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Hamid Karzai Admits to Taking Bribes from Iran

Afghanistan's president was accused of accepting bags of cash from Iran and then stupidly tried to justify the bribery.

by
Josh Shahryar

Bio

October 27, 2010 - 12:00 am

The political circles in Washington have been abuzz the past few days over news that President Hamid Karzai of Afghanistan has been accepting money from Iran’s government. Well, this just in: he did. And we didn’t learn this from inside sources or powerful NATO officials who never seem to have the courage to give out their names.

Karzai admitted it himself.

The New York Times, which first reported the story, quoted President Karzai saying this week that “once or twice a year Iran gives his office $700,000 to $975,000 for official presidential expenses.” The Associated Press adds:

Karzai told reporters Monday that he had instructed [Umar] Daudzai, a former Afghan ambassador to Iran, to accept the money from Tehran. “It is official and by my order,” Karzai said.

Karzai added that he gets “bags of cash” from Washington as well and that the money is badly needed in the country. But hold on a second. If you’re taking money from the U.S., shouldn’t you not be taking money from Iran because um … Iran is the U.S.’s sworn enemy? Apparently, Karzai doesn’t have the smarts to figure that one out.

At least the Iranian embassy in Kabul had people with enough brains to quickly refute the president’s claims, but it’s a little too late. The question now isn’t whether he is accepting bribes from the Iranian government in return for favors. The question is, why is America putting up with this man?

I understand their reluctance to pull out their support from under his feet when he’s bribing everyone to keep himself in power. I also understand it when they put up with his tantrums as his personal antics nearly jeopardize the entire U.S. mission and the international fight against terrorism. But the folks in the White House must be kidding.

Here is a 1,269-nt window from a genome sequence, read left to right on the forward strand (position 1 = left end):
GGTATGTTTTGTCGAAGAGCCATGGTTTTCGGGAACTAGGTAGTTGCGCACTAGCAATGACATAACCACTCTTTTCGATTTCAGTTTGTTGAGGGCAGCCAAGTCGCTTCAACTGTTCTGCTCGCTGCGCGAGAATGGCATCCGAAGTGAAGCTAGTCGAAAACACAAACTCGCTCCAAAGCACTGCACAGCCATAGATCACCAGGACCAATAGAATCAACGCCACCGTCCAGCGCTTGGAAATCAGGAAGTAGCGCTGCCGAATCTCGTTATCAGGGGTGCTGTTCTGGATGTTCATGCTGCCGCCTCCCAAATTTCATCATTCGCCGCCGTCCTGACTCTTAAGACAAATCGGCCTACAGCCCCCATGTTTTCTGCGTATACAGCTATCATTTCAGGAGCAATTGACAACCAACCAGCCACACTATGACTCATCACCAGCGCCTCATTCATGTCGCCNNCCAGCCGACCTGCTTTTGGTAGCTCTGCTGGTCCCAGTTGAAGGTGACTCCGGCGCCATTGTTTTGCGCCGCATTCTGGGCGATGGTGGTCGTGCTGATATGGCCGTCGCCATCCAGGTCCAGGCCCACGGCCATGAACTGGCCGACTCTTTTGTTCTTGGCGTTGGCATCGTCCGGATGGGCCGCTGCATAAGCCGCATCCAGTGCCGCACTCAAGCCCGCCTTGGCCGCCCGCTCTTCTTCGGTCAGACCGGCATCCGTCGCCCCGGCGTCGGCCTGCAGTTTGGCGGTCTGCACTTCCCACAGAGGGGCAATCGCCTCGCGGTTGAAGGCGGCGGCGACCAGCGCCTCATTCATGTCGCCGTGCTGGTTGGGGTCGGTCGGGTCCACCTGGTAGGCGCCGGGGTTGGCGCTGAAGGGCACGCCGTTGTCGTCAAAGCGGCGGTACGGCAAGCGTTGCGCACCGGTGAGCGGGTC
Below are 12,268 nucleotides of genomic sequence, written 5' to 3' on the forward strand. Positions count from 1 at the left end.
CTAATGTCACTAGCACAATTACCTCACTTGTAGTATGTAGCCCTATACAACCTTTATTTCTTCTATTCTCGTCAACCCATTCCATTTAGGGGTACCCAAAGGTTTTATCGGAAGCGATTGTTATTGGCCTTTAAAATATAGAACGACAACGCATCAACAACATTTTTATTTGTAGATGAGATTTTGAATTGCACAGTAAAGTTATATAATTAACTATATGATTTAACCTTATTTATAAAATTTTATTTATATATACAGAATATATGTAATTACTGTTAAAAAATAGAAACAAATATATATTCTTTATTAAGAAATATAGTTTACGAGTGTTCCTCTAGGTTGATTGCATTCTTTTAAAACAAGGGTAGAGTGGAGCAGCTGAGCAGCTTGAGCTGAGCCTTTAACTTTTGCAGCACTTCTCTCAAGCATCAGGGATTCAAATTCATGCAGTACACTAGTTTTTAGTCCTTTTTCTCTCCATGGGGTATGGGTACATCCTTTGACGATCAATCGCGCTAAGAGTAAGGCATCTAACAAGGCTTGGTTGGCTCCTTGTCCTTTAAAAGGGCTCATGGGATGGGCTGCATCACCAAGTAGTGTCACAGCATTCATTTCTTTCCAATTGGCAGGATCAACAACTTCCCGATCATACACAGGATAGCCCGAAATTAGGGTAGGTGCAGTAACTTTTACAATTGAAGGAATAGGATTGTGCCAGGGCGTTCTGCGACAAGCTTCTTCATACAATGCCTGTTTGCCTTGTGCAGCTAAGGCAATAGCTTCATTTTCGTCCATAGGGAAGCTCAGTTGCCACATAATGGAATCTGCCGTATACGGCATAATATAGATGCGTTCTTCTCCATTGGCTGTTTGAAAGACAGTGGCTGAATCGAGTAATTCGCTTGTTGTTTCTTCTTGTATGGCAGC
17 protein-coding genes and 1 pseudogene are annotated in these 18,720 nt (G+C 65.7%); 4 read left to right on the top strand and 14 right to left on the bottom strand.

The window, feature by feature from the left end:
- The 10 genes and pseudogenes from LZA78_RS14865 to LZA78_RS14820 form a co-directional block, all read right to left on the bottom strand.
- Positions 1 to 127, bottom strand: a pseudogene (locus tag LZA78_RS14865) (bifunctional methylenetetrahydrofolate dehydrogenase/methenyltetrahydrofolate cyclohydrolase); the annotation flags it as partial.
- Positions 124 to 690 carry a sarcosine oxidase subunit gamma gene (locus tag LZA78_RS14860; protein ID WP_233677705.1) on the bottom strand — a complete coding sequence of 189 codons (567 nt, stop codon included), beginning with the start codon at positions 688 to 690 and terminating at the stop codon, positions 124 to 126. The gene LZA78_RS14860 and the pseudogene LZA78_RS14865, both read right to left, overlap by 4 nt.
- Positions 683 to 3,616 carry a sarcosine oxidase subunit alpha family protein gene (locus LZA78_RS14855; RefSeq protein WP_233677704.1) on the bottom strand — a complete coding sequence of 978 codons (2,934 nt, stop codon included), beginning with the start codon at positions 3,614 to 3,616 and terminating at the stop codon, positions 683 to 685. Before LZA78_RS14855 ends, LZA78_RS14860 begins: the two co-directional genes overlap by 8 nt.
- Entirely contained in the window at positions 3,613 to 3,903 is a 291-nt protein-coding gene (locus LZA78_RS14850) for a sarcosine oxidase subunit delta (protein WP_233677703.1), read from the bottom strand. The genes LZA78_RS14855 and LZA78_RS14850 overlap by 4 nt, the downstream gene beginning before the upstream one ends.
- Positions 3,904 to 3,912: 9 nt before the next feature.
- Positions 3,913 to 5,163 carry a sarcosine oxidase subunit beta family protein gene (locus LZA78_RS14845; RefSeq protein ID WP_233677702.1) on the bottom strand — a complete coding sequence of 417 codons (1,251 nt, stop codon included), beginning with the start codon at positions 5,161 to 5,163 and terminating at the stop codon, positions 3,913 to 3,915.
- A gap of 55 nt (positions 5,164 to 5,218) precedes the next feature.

I was outraged enough when I heard the allegations of Karzai accepting money from Iran. I would have been further outraged if Iran had confirmed those allegations. But I’m unable to express myself about a man who doesn’t understand that accepting these charges of bribery and then attempting to legitimize them is absolutely inane.

But you know, one thing that I’ve learned in the past nine years is that Karzai is not insane. Sure, he may lack the ability to run a country or to conduct his diplomatic duties. But in Persian, we have a saying: “Even a crazy man knows how to make a personal gain.” And he does. He’s been taking cash from both the U.S. and Iran for years without anyone noticing it.

What’s outrageous is what is to follow. The White House, instead of taking actions to stop the flow of these slush funds, will quietly condemn the act, then, resume business as usual. It’s what they have been doing for years when it comes to Afghanistan and they will continue to do so.

The reason is simple: there is no real working strategy on how to deal with Karzai or the Afghan government in case of gaffes like this. President Karzai and his power-hungry, gaffe-prone, and strategy-deficient team have given the Afghan people nothing but disappointments and the West headaches. This has been the single most important reason why the Taliban have not been rooted out. The alternative to them is a man who doesn’t even know when to shut up.

If the fight against the Taliban is to be won, this needs to change. President Karzai needs to be back in Fremont, California, running his restaurant, and someone sensible and smart needs to be running Afghanistan. But Washington’s too busy staving off a big loss in less than two weeks and then, it’ll be two years of presidential campaigns by Obama to keep his job. Karzai, the man who is supposed to replace the Taliban but needs replacing, will remain in power.

Get ready for another of those big disappointments.

Josh Shahryar is a National Security Fellow at the Foundation for Defense of Democracies. A journalist and human rights activist, he covers ongoing conflicts as well as human rights issues for various media organizations.
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